©2020 by The Goofy Anatomist

2.11. Revision Tips


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'Hands-in-pockets muscles'
This might help you to remember the direction of the IC muscles: EXTERNAL INTERCOSTAL muscles are the hands-in-POCKETS muscles…and trouser POCKETS are always EXTERNAL!

Often confused
Make sure you understand Boyle’s law – this says that if you INCREASE the volume of the thoracic cavity, there is a DECREASE in pressure. Plenty of people have explained this well on online forums, etc, so check these out. This is of fundamental importance to understanding respiration (Section 3).

Logic wins
Anatomy is (sometimes) logical – if you find it difficult to remember the axes of thoracic cavity movement, think about it logically…the diaphragm contracts and moves inferiorly, so it will increase the up-down (vertical) diameter of the thoracic cavity. Likewise, the external IC muscles will pull the ribs anteriorly and laterally, leading to an increase in the anteroposterior and transverse diameters.

Don't worry
If you haven’t studied the limbs yet then don’t worry about knowing every single detail of the musculature. However, making an effort now will definitely be of benefit later.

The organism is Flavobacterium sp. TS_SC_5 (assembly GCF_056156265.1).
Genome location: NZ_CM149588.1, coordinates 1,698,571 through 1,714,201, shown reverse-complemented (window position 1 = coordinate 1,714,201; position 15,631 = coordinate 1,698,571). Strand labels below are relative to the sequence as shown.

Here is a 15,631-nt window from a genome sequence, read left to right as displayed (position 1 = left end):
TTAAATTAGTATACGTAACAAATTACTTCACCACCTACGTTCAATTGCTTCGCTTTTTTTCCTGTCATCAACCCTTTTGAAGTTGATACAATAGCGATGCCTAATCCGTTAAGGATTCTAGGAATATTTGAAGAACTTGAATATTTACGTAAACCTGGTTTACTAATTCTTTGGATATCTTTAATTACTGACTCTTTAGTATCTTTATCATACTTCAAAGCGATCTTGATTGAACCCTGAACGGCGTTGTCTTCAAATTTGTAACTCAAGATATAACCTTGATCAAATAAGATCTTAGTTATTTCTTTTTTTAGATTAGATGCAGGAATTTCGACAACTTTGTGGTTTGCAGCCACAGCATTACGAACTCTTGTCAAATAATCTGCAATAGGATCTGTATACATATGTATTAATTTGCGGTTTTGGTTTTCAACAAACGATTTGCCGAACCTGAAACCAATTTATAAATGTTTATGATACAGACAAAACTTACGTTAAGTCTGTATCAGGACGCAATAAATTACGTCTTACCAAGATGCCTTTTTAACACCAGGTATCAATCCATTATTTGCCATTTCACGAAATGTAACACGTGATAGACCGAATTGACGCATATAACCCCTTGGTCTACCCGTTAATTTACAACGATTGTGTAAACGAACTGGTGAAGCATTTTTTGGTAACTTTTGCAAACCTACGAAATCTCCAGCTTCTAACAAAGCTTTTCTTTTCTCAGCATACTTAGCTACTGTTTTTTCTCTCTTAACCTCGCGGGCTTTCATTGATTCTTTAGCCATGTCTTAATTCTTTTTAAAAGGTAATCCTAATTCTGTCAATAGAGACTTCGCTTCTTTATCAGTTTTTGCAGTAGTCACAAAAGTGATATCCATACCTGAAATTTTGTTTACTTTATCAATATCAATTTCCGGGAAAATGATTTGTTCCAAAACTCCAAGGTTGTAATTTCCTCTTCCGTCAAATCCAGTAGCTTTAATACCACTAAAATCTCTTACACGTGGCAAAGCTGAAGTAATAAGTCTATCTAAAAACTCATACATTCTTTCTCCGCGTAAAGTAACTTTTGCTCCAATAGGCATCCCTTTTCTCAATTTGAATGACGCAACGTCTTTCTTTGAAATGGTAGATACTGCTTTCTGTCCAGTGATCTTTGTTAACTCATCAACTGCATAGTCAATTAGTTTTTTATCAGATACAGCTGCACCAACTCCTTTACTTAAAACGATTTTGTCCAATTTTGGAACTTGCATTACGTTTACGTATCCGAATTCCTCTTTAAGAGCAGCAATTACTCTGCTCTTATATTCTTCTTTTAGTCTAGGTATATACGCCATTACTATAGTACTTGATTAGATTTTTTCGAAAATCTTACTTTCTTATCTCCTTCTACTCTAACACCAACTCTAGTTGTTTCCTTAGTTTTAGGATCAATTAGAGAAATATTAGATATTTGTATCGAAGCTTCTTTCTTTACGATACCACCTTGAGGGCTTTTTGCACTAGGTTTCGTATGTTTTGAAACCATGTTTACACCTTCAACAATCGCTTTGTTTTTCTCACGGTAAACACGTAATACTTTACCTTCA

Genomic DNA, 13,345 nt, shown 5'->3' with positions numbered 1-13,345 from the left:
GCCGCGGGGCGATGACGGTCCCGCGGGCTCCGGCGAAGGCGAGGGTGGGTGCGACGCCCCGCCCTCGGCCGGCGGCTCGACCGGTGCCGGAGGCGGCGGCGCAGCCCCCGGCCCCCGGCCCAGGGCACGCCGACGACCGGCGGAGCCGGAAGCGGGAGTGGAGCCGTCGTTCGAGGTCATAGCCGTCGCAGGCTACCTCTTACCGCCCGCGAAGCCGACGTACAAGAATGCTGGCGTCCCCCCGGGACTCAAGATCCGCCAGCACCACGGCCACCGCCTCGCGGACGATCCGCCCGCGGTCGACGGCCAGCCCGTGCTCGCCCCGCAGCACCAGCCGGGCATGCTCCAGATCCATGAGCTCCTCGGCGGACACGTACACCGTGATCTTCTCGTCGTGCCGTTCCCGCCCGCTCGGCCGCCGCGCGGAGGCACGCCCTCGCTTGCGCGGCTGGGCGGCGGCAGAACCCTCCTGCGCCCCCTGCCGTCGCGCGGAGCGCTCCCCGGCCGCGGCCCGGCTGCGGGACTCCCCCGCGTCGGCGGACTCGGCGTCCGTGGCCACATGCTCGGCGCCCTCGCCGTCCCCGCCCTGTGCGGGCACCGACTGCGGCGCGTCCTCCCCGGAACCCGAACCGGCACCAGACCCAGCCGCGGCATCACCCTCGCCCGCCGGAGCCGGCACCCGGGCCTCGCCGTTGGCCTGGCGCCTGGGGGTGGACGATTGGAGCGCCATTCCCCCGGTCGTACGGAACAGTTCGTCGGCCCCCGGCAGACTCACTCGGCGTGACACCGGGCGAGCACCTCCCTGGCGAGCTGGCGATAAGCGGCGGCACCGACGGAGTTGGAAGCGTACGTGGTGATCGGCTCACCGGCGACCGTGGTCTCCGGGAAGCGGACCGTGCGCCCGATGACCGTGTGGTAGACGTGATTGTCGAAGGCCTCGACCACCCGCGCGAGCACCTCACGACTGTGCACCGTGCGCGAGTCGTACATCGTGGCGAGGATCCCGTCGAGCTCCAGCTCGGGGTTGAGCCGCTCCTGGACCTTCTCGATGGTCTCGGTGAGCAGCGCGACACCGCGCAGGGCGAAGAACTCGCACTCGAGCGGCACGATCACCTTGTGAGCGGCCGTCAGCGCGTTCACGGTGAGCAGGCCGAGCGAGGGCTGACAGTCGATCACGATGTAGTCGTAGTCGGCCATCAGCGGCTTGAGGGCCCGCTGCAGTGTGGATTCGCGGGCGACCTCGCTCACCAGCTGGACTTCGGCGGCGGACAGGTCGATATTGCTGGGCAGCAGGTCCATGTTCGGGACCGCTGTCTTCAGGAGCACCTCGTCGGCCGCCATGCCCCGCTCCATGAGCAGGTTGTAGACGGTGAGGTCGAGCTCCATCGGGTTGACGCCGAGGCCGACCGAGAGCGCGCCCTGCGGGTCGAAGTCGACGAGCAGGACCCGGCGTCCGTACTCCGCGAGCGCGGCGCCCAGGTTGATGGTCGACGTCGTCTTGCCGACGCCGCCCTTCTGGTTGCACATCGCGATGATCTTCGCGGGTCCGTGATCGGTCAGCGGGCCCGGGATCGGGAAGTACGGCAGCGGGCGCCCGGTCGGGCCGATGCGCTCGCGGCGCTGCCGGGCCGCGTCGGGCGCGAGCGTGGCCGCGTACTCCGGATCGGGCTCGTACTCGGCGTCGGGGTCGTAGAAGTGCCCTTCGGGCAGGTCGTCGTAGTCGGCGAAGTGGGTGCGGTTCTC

Wait until later...
The nerve impulses that control inspiration and expiration are discussed in Sections 3 and 6.

Chest drain
Have a quick think: if you wanted to insert a chest drain into the pleural cavity to drain air and/or blood, where exactly would you push the drain through? The answer is just superior to the rib below. So, if you wanted to insert a drain into the fifth IC space, where exactly would you choose? Remember that the fifth intercostal vein, artery and nerve are running in the costal groove of the fifth rib. To avoid damaging these structures, you would aim lower down, closer to the upper border of the sixth rib (more of this in Section 3).

Remember the diaphragm
The diaphragm is a muscle (not bone!) and the only structure to PIERCE it is the inferior vena cava (IVC).